It’s hard if you’re stuck in a job you really hate and I do sympathise. Most of us at some stage in our lives find ourselves with work we have to do rather than work we would choose to do (it may be a stepping stone, we’ve got none of right qualifications yet, got to pay the rent/mortgage, need to be in that location, recession, etc). It can be soul destroying so you need to take a few steps to make sure you are in control.
It you find yourself in a role where circumstances mean you have to stay put you can make it better for yourself. Here are three tips to try:
One of the (admittedly few) plusses of being in a role you hate is that it helps you clarify what you don’t want for the future and that’s valuable information. Take some time out to really identify what ticks you off about your current job. The following is a list of questions taken from my book When Work Isn’t Working.
Ask yourself, is it:
the task, the actual work you have to do?
the ethics of the organisation? Do they sit well with your personal values? If they don’t, you’ll never be happy
the pay or salary or bonus scheme?
lack of prospects?
too much emphasis on advancement?
the attitudes of other workers?
your current manager?
too easy for you/undemanding?
too much of a stretch at the moment
Stop your internal message to yourself about how much you hate what you’re doing. Did you know that there has been much research on makes you miserable and dwelling on what makes us miserable makes us… err… miserable! It’s not easy but ask yourself honestly if moaning about work has almost become habit. If so, you’ve made a great little ‘misery neural pathway’ in your brain which you strengthen every time you mutter ‘I hate my job’. Reflect on whatever the reasons are that you’re staying and mutter that instead. ‘This job pays my mortgage’. It’s not exactly uplifting but it will do less damage than the alternative.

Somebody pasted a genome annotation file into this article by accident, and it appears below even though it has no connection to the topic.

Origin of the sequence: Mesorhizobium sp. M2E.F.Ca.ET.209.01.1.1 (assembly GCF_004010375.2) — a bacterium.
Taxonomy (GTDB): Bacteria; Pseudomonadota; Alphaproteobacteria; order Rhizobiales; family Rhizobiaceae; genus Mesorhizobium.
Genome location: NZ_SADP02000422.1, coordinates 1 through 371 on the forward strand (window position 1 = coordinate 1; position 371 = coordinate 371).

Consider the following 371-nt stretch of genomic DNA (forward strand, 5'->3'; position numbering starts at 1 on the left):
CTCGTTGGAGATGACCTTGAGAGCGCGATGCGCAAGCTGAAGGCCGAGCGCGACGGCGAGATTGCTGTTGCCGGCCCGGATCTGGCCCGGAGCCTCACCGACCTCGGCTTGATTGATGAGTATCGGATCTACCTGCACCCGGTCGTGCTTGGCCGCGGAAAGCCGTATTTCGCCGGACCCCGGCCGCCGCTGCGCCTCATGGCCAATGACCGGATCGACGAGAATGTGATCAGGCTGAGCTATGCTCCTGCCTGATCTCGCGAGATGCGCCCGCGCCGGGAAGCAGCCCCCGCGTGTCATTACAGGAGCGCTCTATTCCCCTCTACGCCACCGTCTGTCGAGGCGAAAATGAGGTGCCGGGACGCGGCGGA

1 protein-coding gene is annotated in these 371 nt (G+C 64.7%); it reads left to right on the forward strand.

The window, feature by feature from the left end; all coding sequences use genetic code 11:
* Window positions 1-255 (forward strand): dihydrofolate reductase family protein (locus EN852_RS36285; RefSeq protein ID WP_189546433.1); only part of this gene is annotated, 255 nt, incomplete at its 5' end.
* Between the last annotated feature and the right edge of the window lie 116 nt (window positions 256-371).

When Gallop undertook a survey of what made employers happy having a best friend at work came in at reason number 10. If you can, find a kindred spirit to help you through this period at work. If not, then do try and make sure that you are seeing enough of your good friends outside of work, and not just to grumble about work (remember point two)! Also pretty high in the list was having the opportunity to do something well every day. It may not be what you would choose to do but are there elements of your current role that you can really get to grips with and be super brilliant at? If there are, try it out. You never know what you may learn that will serve you in good stead for the day when you have a job that really isn’t like working!
These article below are on related topics and you may find them helpful:
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PS A good friend gave me that poster for my birthday. Don’t you just love it!